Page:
4) Not everything works under Linux

Upon your first boot, your Wireless connection might not work. You may have weird screen-resolution problems with your blazing new graphics card. Your webcam will almost certainly not work. These are common driver issues, issues which you do not have on Windows. This is a major outcry coming from new users: "My device XYZ refuses to work in Linux. Linux sux! *rant* *rant*!!"

Get this right now. Manufacturers provide drivers for Windows. Not all manufacturers provide drivers for Linux. So, if your device works, be grateful and thank the volunteer(s) that wrote that driver. Almost surely, that volunteer did not get any remuneration for his/her software, while manufacturers pay their developers to write drivers.

If one of your hardware doesn't work, either make do without it, or try looking online for a solution. Maybe somebody got a guide or solution for you. If nothing is available, don't complain. Make do without your hardware, or mail the manufacturer asking for Linux drivers. Or code your own, if you got coding skills. You can also pray that the next version of your distro supports the hardware. Most do after a version change-over.

What you can do? Try posting in your distro's forum. Describe the hardware, what the issue is, and what you want. Provide as much detail as possible. It might help a developer develop a driver one day, who knows.. :P

5) Use Windows

Weird point... Right. If after giving Linux a genuine chance and attempted to use it to the best of your efforts, you still cannot use it, then go back to Windows. Or try other distros. Maybe you will get lucky with other flavours? Try BSD or other variants. If nothing works, Windows is here.

Nobody forces you to use Linux. You chose to move to a new OS, a free OS (cost and copyright). You have nothing to lose, right? If you get something for free, you cannot complain that it doesn't work, or that it has flaws. You got it for free, you either use it or scrap it. Depends on you. But please, don't criticize it uselessly.

Well, this was my thoughts on moving to Linux. Maybe it will help new users make a choice. Maybe it will get buried somewhere in the vastness of the Internet, never to be read. But anyways, if you have read it, then I thank you! As always, comments appreciated. :)

If, like me, you do a big amount of searching on various sites, Firefox includes a nifty, in-built tool that should greatly facilitate your searching. This tool is called "Add Keyword for this Search".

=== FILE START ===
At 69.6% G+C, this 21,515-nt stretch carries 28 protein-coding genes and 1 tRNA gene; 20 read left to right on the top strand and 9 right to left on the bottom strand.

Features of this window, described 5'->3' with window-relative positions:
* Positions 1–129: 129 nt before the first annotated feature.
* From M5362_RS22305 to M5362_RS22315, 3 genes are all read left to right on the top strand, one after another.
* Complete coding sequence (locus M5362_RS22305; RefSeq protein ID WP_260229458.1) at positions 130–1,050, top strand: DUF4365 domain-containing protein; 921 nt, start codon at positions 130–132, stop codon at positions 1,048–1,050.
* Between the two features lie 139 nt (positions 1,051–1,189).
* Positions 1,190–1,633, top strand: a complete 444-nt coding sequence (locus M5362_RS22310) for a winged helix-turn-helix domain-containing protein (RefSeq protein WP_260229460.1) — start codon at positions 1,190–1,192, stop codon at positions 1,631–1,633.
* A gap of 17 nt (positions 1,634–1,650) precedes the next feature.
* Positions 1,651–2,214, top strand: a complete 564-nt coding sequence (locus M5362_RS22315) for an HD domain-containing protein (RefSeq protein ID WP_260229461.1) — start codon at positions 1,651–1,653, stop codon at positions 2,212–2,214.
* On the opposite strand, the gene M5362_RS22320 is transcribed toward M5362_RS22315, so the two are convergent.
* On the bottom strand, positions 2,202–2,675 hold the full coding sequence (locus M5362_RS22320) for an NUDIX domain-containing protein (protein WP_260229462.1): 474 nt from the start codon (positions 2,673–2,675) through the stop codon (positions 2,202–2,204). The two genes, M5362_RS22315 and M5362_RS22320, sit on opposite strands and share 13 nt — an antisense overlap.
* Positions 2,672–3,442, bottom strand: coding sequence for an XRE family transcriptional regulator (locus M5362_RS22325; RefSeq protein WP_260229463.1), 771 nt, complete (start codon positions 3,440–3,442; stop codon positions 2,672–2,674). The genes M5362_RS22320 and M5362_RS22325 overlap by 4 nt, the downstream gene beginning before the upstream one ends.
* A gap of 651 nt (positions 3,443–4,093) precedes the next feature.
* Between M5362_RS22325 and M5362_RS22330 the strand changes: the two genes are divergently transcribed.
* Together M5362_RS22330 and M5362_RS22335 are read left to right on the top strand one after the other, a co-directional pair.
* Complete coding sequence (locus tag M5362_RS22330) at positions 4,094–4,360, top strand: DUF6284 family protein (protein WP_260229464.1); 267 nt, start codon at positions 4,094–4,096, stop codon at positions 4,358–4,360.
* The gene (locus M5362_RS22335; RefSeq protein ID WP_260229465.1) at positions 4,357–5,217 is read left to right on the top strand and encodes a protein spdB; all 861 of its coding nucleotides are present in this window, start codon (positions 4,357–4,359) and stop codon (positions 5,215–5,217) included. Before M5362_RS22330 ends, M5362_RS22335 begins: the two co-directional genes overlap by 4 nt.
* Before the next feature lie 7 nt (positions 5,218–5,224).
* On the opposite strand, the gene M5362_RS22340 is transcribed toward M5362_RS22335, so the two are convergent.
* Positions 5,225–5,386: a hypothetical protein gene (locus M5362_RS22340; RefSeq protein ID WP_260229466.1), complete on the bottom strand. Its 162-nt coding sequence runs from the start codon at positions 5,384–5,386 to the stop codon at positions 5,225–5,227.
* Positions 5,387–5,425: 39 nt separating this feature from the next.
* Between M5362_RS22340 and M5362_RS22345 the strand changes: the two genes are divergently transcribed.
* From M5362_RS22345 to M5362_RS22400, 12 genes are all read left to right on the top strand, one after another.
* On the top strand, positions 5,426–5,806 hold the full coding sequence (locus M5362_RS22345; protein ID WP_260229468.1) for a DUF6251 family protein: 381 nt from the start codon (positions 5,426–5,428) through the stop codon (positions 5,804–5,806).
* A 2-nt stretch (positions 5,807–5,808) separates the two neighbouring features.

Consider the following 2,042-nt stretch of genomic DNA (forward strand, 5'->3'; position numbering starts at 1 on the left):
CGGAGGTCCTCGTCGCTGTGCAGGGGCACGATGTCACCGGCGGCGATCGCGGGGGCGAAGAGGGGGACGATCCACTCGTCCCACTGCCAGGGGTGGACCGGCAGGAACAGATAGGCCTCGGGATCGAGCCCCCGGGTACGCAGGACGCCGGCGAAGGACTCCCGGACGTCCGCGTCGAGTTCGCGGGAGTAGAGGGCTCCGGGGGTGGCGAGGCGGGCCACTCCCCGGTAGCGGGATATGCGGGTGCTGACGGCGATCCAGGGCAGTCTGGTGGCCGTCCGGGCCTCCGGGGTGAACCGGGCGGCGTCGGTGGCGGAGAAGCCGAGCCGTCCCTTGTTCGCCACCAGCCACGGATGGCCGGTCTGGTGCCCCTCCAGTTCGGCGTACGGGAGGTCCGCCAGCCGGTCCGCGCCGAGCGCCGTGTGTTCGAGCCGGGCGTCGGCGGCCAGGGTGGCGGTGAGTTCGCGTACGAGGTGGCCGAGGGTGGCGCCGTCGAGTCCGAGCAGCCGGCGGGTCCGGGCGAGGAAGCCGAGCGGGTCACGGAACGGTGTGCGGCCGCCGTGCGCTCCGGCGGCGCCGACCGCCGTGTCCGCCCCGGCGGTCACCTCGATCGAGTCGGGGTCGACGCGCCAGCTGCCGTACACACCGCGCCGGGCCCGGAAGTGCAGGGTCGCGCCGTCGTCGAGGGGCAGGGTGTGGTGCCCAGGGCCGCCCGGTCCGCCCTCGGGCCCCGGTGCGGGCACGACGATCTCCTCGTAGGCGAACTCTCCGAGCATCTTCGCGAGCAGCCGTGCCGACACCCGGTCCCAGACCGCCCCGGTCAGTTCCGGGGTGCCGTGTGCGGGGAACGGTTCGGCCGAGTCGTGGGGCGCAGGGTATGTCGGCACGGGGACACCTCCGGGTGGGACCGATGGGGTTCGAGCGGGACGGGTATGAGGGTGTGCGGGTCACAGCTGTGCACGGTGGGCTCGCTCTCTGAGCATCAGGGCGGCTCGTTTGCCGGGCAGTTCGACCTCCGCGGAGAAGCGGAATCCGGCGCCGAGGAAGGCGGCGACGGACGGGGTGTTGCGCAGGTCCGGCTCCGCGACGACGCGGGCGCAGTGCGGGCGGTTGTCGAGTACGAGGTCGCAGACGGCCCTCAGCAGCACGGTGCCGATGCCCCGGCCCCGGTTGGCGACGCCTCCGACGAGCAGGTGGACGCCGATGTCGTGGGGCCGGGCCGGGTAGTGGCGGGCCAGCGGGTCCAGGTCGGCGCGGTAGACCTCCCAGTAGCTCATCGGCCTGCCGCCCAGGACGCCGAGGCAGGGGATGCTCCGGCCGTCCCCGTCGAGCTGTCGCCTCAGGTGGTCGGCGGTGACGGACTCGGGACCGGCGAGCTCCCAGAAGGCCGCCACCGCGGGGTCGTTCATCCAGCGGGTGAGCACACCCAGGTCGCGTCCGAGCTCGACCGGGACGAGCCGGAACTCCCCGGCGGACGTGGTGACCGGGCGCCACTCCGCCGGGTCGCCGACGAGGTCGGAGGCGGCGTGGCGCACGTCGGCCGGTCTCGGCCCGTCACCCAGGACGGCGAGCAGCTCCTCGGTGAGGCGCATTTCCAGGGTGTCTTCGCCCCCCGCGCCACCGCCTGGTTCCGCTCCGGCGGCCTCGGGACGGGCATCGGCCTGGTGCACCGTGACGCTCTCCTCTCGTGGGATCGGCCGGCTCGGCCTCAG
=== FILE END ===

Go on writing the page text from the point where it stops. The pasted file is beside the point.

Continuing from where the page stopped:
How to use it? The process is simple and is described below. What it does? It allows you to search directly from your address bar, and to any custom search engines you will define. It may not work for all (eg. Yahoo didn't work for me), but works for most.


1) First, find the search you want to "tag" as I will refer to it. I am using google here.

2) Right-click on the search box and select "Add Keyword for this Search"

3) You will be presented with this window. Type the name of the search engine in the Name field. Eg. Google. In the Keyword field, type a word or letter that you will use to identify Google. You might choose something like "goog" or even "g" as I did.

4) Save the bookmark in your chosen folder. I saved it in the Quick Search folder. If you don't have one, you can create one in Bookmarks - Organize Bookmarks.

5) Now, to make use of your new tag, simply type your Keyword in the address bar, followed by your search query. I used "g testsearch" as I wanted to search Google for the query "testsearch".

6) As you can see, Google returned results for "testsearch".

7) Now, you can go to your favourite sites, and tag their search boxes. This makes searching easy and direct from your address bar. I find this method easier than adding custom search boxes to Firefox.

8) Some useful sites you might want to tag, and suggested keywords:

- Google: g, goog, ggl
- Google Images: gi, ggli, googi
- Wikipedia: wiki, wp, enc
- Ebay: eby, eb
- Amazon: ama, az
- DeviantArt: da, dart
- Last.FM: lfm, lf, fm
- Youtube: you, yt, ytb

You can define almost every search engines and your own keywords. Go figure which sites you want to "tag".

Hope this tip helps you. Comments appreciated! :)